Book Review: Valentino and Sagittarius

I’m a big fan of Natalia Ginzburg. I love her sad stories, usually about hardship, heartbreak and ordinary lives of struggling families in small towns in Italy of the 1950s. Female characters are always center-stage, flawed, conflicted and yet lovable.

This is a collection of two novellas. In VALENTINO, a struggling family in a small town has placed all their hopes on their son Valentino, neglecting their two daughters. Their elder daughter has grown resentful and avoids all family relations, and the youngest, feels disappointed that her family assumes she will never marry and expect her to financially support them and take care of them forever. But what happens when Valentino neglects his studies and decides to marry an ugly older but rich woman?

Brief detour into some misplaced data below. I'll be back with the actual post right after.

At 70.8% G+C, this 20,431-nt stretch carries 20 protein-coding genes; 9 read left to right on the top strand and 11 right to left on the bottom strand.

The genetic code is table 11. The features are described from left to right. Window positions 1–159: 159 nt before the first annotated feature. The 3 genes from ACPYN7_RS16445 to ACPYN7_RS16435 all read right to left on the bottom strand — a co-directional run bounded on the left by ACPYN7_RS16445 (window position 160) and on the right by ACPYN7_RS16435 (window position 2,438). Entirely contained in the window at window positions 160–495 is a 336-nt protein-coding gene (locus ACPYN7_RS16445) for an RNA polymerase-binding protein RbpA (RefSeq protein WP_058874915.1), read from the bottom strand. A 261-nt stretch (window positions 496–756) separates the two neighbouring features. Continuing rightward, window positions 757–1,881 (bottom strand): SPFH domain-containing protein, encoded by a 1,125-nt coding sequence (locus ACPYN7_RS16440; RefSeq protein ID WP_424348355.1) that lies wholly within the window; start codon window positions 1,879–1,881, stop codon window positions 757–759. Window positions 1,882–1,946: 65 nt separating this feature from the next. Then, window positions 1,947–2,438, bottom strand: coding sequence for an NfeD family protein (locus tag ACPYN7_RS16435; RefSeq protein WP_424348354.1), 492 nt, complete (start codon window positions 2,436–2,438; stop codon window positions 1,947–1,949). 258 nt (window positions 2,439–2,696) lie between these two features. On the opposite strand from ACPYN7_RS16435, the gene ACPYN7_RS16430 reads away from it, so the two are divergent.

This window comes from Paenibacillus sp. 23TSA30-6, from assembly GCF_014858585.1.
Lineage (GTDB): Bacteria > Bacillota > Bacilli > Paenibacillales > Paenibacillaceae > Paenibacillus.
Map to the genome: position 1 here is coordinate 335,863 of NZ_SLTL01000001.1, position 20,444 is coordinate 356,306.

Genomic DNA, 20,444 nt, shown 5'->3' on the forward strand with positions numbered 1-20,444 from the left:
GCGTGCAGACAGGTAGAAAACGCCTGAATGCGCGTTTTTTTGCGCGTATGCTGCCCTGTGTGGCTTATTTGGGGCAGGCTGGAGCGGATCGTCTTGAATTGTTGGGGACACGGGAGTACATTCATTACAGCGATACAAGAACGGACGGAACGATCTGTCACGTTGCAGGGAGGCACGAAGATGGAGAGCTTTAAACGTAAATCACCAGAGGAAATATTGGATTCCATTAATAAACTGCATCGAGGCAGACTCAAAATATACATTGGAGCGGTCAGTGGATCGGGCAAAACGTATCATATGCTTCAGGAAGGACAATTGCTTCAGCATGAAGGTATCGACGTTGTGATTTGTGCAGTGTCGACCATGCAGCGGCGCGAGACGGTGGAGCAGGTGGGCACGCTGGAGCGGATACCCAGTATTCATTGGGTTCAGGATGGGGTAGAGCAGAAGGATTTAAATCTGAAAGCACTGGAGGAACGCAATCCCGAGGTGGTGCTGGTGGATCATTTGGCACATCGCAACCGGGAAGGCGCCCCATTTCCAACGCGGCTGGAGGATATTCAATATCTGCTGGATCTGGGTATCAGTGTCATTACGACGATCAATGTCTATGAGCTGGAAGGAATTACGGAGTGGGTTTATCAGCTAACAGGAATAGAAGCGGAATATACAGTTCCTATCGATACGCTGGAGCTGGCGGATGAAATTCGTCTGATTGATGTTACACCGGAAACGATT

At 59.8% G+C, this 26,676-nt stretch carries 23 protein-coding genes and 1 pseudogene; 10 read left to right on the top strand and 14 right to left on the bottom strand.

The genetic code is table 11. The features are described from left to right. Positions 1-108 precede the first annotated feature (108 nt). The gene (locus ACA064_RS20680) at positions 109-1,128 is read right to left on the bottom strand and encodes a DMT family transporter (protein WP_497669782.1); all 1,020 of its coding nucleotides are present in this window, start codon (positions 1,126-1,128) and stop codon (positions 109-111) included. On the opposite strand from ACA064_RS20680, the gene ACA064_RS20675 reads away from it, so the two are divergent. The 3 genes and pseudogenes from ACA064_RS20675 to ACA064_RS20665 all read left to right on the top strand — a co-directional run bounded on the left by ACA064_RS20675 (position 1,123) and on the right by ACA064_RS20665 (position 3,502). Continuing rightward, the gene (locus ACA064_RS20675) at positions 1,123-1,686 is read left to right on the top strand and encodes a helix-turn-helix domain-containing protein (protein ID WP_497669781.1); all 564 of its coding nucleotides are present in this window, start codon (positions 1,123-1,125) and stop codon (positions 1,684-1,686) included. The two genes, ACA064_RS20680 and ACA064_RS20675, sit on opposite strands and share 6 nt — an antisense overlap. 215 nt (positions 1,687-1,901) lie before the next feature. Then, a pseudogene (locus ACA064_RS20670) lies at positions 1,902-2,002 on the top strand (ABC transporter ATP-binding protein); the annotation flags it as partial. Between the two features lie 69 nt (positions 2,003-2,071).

In SAGITTARIUS, an overbearing woman moves from her village into a larger town and brings her married but sickly daughter with her. Like Valentino’s family, she had placed all her hopes in her eldest, sure she’d marry into a rich family and uplift them all. But she ends up marrying a poor Jewish doctor and the woman turns all her energy into building herself a life in a new town, possibly starting a new business enterprise. Her life takes a surprising turn once she meets an elegant and chatty lady at the hair salon and pegs her future to hers. But will it work out?

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